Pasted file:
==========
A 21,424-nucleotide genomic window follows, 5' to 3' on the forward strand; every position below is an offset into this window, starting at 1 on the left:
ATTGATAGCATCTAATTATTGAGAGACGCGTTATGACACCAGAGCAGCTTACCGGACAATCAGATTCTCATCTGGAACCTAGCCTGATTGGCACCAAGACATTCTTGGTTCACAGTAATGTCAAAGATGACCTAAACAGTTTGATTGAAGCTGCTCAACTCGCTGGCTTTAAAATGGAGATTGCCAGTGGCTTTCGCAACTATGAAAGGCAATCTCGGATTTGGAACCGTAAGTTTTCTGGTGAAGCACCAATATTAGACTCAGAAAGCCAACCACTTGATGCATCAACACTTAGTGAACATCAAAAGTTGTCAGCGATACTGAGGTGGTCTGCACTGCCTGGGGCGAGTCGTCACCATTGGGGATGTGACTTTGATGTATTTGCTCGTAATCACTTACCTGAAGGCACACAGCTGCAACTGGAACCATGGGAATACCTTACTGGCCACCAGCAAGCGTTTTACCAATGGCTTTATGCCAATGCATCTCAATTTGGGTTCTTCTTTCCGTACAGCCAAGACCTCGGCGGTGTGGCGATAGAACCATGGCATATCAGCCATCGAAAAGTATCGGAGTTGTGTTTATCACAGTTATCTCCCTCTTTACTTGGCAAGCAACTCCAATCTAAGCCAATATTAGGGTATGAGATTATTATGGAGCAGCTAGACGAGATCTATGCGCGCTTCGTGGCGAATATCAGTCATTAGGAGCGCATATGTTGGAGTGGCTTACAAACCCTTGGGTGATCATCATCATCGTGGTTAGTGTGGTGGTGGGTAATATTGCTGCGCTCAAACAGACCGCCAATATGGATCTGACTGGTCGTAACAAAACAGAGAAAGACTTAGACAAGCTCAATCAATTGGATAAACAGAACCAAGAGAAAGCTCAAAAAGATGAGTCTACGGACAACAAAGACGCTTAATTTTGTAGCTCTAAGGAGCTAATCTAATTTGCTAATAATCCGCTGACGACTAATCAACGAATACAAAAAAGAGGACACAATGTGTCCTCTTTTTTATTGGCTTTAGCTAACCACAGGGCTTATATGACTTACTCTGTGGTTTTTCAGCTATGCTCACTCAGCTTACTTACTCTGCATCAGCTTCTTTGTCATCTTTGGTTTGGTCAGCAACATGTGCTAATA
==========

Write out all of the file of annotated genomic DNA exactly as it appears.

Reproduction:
A 21,424-nucleotide genomic window follows, 5' to 3' on the forward strand; every position below is an offset into this window, starting at 1 on the left:
ATTGATAGCATCTAATTATTGAGAGACGCGTTATGACACCAGAGCAGCTTACCGGACAATCAGATTCTCATCTGGAACCTAGCCTGATTGGCACCAAGACATTCTTGGTTCACAGTAATGTCAAAGATGACCTAAACAGTTTGATTGAAGCTGCTCAACTCGCTGGCTTTAAAATGGAGATTGCCAGTGGCTTTCGCAACTATGAAAGGCAATCTCGGATTTGGAACCGTAAGTTTTCTGGTGAAGCACCAATATTAGACTCAGAAAGCCAACCACTTGATGCATCAACACTTAGTGAACATCAAAAGTTGTCAGCGATACTGAGGTGGTCTGCACTGCCTGGGGCGAGTCGTCACCATTGGGGATGTGACTTTGATGTATTTGCTCGTAATCACTTACCTGAAGGCACACAGCTGCAACTGGAACCATGGGAATACCTTACTGGCCACCAGCAAGCGTTTTACCAATGGCTTTATGCCAATGCATCTCAATTTGGGTTCTTCTTTCCGTACAGCCAAGACCTCGGCGGTGTGGCGATAGAACCATGGCATATCAGCCATCGAAAAGTATCGGAGTTGTGTTTATCACAGTTATCTCCCTCTTTACTTGGCAAGCAACTCCAATCTAAGCCAATATTAGGGTATGAGATTATTATGGAGCAGCTAGACGAGATCTATGCGCGCTTCGTGGCGAATATCAGTCATTAGGAGCGCATATGTTGGAGTGGCTTACAAACCCTTGGGTGATCATCATCATCGTGGTTAGTGTGGTGGTGGGTAATATTGCTGCGCTCAAACAGACCGCCAATATGGATCTGACTGGTCGTAACAAAACAGAGAAAGACTTAGACAAGCTCAATCAATTGGATAAACAGAACCAAGAGAAAGCTCAAAAAGATGAGTCTACGGACAACAAAGACGCTTAATTTTGTAGCTCTAAGGAGCTAATCTAATTTGCTAATAATCCGCTGACGACTAATCAACGAATACAAAAAAGAGGACACAATGTGTCCTCTTTTTTATTGGCTTTAGCTAACCACAGGGCTTATATGACTTACTCTGTGGTTTTTCAGCTATGCTCACTCAGCTTACTTACTCTGCATCAGCTTCTTTGTCATCTTTGGTTTGGTCAGCAACATGTGCTAATA